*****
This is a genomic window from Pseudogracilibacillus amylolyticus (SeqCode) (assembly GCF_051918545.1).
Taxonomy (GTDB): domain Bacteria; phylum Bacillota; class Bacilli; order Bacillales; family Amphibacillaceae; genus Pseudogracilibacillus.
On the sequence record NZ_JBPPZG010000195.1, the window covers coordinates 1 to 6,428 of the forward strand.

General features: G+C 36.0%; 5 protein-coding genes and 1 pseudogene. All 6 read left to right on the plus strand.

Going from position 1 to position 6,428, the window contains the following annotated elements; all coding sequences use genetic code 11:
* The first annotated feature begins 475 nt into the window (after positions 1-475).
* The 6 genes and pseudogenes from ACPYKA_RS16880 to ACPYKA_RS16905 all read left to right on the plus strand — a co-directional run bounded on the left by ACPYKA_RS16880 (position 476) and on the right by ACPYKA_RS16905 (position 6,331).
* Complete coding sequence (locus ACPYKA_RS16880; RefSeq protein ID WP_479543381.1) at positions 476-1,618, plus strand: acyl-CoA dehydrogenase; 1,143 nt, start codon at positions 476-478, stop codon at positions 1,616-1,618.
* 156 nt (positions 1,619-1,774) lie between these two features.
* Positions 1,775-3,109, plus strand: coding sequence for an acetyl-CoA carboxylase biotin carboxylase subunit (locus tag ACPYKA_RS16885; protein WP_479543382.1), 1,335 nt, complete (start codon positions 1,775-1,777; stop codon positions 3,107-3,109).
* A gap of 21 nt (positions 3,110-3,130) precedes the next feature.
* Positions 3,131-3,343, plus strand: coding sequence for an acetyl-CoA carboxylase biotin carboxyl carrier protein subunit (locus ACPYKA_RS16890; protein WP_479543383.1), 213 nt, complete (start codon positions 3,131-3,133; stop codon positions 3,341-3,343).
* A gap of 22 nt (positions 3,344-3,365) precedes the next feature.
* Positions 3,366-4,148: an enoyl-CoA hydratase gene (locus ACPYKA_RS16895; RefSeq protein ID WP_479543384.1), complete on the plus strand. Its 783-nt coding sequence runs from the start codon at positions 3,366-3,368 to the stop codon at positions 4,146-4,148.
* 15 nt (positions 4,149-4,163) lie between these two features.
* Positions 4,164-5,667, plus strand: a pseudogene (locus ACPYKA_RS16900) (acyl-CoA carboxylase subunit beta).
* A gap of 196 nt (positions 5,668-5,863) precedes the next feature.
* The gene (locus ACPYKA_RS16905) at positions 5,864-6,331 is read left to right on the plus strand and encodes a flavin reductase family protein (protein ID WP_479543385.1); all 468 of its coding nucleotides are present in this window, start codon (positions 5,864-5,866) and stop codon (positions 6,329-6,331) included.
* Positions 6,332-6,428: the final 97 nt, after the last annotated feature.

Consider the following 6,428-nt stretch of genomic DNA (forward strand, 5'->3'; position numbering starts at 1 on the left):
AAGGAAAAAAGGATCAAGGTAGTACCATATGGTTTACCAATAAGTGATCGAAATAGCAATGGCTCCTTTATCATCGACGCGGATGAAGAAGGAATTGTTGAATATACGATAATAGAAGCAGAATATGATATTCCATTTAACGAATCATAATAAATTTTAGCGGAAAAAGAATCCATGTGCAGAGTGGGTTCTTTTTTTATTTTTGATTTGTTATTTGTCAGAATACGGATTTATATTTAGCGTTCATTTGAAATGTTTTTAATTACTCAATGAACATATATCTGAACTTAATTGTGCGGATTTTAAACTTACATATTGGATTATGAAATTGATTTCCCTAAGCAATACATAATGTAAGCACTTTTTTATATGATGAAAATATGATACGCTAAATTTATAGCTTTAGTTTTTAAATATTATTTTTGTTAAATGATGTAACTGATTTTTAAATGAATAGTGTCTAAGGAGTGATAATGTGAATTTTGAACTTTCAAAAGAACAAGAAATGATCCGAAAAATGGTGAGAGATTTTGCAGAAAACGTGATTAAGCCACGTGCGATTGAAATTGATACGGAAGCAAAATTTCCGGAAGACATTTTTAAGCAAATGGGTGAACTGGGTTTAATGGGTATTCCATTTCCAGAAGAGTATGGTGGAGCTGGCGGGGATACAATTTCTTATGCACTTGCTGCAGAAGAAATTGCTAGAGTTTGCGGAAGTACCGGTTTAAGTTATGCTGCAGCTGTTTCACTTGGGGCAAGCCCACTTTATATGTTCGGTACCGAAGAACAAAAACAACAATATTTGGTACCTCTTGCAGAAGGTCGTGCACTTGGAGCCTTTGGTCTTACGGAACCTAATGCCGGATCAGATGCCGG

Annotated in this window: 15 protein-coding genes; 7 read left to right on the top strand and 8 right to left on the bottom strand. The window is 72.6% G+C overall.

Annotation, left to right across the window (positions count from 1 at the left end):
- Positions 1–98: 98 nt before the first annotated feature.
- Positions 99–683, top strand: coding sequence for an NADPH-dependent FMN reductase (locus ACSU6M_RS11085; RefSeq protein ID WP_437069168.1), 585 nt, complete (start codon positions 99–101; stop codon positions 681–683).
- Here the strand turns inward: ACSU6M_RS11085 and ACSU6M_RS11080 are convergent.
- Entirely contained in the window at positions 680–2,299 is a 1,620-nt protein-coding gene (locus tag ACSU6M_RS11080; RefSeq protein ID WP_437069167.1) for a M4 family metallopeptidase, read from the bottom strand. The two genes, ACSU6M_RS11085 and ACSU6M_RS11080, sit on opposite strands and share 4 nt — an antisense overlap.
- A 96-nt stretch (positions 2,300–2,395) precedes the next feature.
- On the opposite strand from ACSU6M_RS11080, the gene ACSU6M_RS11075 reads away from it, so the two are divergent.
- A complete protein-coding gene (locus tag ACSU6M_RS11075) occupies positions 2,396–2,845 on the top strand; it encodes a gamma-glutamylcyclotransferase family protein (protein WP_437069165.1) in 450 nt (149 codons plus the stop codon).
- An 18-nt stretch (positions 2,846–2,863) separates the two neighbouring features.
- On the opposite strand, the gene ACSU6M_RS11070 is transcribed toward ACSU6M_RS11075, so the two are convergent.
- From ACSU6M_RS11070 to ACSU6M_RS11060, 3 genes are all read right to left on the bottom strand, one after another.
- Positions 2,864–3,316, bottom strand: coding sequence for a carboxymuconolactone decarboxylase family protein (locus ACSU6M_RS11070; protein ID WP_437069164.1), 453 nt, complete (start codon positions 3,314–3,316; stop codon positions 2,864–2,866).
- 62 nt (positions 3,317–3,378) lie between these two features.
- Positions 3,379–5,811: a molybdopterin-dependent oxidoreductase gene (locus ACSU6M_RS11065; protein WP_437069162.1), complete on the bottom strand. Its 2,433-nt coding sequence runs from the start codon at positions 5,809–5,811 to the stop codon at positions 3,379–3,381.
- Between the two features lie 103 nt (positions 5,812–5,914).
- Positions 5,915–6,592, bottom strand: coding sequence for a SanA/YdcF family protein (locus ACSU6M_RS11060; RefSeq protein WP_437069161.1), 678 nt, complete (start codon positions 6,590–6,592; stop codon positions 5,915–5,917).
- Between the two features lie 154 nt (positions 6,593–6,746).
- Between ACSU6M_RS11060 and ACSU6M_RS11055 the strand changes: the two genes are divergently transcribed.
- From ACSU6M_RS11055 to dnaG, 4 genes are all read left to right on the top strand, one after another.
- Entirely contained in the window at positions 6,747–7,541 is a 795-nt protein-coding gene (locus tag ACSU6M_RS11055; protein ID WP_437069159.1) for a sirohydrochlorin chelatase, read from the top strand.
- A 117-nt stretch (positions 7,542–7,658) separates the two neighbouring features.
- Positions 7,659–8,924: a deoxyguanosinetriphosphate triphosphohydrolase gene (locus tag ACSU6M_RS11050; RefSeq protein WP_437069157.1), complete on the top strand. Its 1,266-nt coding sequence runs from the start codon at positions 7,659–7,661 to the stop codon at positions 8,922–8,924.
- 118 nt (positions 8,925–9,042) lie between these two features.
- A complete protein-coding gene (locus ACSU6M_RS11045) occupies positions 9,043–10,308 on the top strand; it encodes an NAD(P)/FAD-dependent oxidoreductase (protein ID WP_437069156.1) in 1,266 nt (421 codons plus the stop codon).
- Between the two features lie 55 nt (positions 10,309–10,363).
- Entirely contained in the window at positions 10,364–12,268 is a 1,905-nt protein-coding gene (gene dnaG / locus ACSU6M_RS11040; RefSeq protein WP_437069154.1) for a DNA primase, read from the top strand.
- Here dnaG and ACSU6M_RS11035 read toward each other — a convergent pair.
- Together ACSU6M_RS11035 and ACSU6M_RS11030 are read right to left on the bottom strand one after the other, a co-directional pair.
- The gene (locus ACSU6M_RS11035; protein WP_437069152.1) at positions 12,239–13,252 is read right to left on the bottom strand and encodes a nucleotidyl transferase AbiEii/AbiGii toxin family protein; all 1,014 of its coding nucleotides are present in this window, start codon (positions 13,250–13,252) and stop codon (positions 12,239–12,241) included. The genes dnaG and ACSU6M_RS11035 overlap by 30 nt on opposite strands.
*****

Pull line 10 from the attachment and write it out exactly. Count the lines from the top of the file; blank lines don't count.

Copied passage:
* Positions 1,775-3,109, plus strand: coding sequence for an acetyl-CoA carboxylase biotin carboxylase subunit (locus tag ACPYKA_RS16885; protein WP_479543382.1), 1,335 nt, complete (start codon positions 1,775-1,777; stop codon positions 3,107-3,109).